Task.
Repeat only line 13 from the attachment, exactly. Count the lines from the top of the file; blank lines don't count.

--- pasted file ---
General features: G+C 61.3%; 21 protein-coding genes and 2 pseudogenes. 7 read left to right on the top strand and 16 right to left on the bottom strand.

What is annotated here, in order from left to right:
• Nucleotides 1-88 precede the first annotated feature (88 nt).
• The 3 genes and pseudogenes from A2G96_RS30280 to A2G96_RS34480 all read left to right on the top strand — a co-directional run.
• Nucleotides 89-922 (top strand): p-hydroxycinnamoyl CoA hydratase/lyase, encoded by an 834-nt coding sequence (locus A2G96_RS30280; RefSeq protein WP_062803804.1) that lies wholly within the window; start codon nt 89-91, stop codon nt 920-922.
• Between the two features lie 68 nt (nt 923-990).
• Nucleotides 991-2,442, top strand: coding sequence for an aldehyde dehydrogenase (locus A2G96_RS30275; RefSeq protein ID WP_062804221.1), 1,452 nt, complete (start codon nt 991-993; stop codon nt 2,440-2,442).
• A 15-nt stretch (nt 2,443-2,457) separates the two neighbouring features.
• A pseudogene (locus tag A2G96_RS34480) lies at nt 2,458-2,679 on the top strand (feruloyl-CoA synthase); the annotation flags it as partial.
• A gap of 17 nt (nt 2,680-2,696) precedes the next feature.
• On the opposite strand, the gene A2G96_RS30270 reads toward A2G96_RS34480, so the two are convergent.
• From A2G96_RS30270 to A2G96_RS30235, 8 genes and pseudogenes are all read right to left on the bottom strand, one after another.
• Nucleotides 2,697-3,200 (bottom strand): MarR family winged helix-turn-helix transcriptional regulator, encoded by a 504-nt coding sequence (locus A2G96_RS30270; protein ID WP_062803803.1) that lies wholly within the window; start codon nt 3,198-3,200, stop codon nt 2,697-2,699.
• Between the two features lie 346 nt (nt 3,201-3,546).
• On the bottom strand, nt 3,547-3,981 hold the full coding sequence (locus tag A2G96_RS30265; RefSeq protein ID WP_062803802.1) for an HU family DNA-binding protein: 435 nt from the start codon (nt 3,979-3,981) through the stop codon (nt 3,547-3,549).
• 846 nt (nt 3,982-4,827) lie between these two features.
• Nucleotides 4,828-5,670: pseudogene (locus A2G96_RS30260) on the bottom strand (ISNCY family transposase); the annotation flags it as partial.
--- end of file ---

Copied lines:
• Nucleotides 2,697-3,200 (bottom strand): MarR family winged helix-turn-helix transcriptional regulator, encoded by a 504-nt coding sequence (locus A2G96_RS30270; protein ID WP_062803803.1) that lies wholly within the window; start codon nt 3,198-3,200, stop codon nt 2,697-2,699.